How to Use Draw Bezier

Draw Bezier is a very limited SVG (Scalable Vector Graphics) drawing application. Its biggest limitation right now is that you can't open an svg file. You must complete your drawing and save it before closing Draw Bezier. The ability to open SVG files created with Draw Bezier will be my next improvement to the program.

Right now if you need to edit a file created in Draw Bezier, you need to open it a different SVG editor. Since Draw Bezier files are standard SVG code, they can be opened in any standard SVg editor. Or, if you know SVG coding, you can edit the file manually. If you want to learn more about SVG, see my ebook SVG Primer: Draw Beautiful Scalable Vector Graphics Images By Typing Text

Another thing that might be considered a limitation is that you can draw only Bezier curves. A Bezier curve is a line that is defined by four points: its starting point, its ending point, and two control points. The shape of the curve is controlled by moving control points. It is named after French engineer Pierre Bezier.

My thought behind Draw Bezier is that, since a curve can be made into a straight line, you should be able to draw anything with curves. And, most SVG drawing applications are so complex to use that most people avoid them. Draw Bezier is so easy to use, a child could draw with it. The advantage of an SVG drawing application is that you can edit it without erasing, simply select a curve and use its control points to reshape or move it.

To draw a curve, click on the [Add Bezier] button. In the upper-left corner of the drawing area a short line with four tiny boxes with appear. With your mouse pointer over the first tiny box, press the left mouse button and drag the box to another location in the drawing area and release the mouse button. A curve appear.

Similarly, drag the last tiny box to another location and release the mouse button. The remaining tiny boxes control the shape of the curve. Use your mouse to drag each control point in order to shape the curve. It's that easy to draw a curve.

Click the [Add Bezier] button and another short line with four tiny boxes will appear in the upper-left corner of the drawing area. You can drag those four tiny boxes to create a second curve. If you want to move or reshape the first curve, or any curve, double click somewhere inside the curve. This will cause the control vertex boxes to reappear. The object is to use to manipulate multiple curves to draw an object or objects.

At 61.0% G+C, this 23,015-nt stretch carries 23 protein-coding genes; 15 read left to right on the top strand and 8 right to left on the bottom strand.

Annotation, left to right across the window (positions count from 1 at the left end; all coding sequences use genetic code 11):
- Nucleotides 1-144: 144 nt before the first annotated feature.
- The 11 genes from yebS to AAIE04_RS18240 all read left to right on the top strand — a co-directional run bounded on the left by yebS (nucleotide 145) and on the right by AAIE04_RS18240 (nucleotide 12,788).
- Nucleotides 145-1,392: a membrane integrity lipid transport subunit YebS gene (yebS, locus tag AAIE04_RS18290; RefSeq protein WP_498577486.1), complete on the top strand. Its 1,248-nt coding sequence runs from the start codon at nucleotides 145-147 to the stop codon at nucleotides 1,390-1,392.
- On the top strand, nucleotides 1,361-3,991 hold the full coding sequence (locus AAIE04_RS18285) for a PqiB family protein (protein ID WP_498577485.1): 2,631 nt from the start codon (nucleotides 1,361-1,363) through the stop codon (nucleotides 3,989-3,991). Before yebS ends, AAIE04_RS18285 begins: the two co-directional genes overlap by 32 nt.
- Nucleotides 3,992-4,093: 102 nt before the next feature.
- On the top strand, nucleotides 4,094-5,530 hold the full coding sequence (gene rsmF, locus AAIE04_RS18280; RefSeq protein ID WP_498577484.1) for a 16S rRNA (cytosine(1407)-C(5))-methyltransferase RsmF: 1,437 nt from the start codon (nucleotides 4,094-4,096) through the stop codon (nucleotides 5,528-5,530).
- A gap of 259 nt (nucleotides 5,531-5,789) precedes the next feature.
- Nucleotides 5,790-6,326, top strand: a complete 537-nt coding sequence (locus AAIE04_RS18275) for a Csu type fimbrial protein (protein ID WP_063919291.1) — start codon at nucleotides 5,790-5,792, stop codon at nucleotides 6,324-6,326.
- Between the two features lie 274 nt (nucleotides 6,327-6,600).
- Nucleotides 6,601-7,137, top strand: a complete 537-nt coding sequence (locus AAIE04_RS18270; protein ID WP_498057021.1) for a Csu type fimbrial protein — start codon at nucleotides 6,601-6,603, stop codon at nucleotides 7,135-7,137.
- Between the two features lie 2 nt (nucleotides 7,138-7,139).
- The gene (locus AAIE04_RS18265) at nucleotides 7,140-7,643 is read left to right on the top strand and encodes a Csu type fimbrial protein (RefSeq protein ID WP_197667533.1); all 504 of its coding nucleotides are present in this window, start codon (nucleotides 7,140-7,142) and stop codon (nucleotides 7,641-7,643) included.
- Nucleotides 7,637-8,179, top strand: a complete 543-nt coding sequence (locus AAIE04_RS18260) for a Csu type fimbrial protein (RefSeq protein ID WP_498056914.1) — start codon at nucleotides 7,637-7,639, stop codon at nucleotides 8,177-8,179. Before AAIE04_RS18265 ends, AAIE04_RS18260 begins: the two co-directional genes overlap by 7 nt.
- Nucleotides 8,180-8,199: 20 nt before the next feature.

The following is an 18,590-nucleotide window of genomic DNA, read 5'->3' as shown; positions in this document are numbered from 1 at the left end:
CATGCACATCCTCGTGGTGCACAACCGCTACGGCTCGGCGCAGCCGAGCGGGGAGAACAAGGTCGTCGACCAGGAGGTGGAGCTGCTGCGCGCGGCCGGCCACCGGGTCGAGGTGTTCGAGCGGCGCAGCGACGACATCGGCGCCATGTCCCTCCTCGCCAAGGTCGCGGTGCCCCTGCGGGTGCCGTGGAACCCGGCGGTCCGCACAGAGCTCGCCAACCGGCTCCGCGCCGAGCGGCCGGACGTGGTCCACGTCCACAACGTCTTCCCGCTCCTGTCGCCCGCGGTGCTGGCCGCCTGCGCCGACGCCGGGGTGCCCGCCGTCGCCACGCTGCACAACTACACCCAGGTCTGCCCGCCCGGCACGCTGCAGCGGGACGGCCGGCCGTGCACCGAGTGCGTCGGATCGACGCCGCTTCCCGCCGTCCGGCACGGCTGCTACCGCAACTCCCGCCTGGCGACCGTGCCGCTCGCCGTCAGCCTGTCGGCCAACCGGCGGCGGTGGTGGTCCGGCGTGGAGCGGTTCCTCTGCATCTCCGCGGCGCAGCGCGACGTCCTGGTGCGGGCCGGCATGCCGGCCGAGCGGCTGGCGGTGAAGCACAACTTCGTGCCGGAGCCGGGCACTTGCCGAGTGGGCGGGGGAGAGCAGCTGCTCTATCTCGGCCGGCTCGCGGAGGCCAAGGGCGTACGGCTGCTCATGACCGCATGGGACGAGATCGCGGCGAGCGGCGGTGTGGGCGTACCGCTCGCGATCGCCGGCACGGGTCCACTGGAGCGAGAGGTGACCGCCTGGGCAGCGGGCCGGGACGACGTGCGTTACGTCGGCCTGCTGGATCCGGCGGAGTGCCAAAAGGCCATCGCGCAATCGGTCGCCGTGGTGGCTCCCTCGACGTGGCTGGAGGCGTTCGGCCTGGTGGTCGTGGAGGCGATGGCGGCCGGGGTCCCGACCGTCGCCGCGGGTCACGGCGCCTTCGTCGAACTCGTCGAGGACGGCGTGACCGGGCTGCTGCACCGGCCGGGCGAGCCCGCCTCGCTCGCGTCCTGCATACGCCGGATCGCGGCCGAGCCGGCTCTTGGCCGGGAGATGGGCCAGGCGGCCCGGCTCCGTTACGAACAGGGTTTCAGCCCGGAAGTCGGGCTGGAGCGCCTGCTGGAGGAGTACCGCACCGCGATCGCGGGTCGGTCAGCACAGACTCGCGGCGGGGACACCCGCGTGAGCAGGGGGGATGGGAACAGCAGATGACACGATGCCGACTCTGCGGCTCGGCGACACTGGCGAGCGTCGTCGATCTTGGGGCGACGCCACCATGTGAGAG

A curve is selected by double-clicking inside its bounding-box, in other words somewhere near the curve. When a curve is selected, its control vertex boxes appear. Under the drawing area you will find three boxes containing drop-down lists. The drop down lists can be used to set the stroke width, stroke color, and fill color of the selected curve.

When a curve has its fill color set, when dragging the curves around the drawing area, you will note that some curves overlap other curves. SVG does not have layers as some drawing applications have. Instead it uses the painter's algorithm to set the depth order of objects. To change the depth of a curve, select the curve, and then click on the [Lower Curve] or [Raise Curve] button.

Finally, when you have completed your drawing, click on the [Show Code] button. A popup window will appear containing the html and svg code for your drawing. Cut and paste this code into a text file and save that file with the .htm extension. When you execute the saved file, your drawing will appear in your web browser.

Under the drawing area you will also find a [Browse...] button. This button can be used to load a .jpg image into the drawing area for the purpose of tracing.

As an example exercise, lets use Draw Bezier to draw a coffee cup. This simple drawing will require only seven curves. Shown above are the first two curves to draw. They will be for the handle of the coffee cup. Draw the bigger curve first. When drawing, draw lines in the painters algorithm order so you don't need to raise or lower them.

Next draw two curves for the body of the coffee cup.

Next draw two curves to represent the coffee in the cup. Use the Set Stroke Color and Set Fill Color drop down lists to make the curve and its fill color brown.

Lastly, draw a curve to represent the top edge of the coffee cup. I noticed that when a filled curve is on top of another curve, it covers the lower curves control vertex boxes. Then you have to set the upper curves fill to none to access the lower curves control boxes. Sometimes you have to actually move an overlying curve out of the way to to access the lower curves control boxes. That why it's easier if you plan ahead and stick to the painters algorithm order when drawing curves.

To save your drawing, click on the [Show Code] button. A popup window will appear (assuming that you have not blocked popups in your web browser) containing the SVG code and a few HTML tags to create a webpage. Cut and paste this code into a text file and save that file with the .htm extension. When you execute the saved file, your drawing will appear in your web browser.

Learn more at

More Graphics Design Tips:
• Inkscape Rectangles and Squares Drawing Tutorial
• SVG Code to Place Text on a Curved Path
• Use GIMP to Scale (Resize) an Image
• How to Use Draw Bezier
• Example Code for X3Dom Basic Primitive Shapes: Box, Sphere, Cylinder, Cone, and Torus
• Stop Motion Animation: Nine Creative and Easy Techniques
• How to De-haze a Photo with GIMP
• Inkscape Preferences
• Inkscape Circles, Ellipses, and Arcs Drawing Tutorial
• Draw Bezier SVG Drawing Application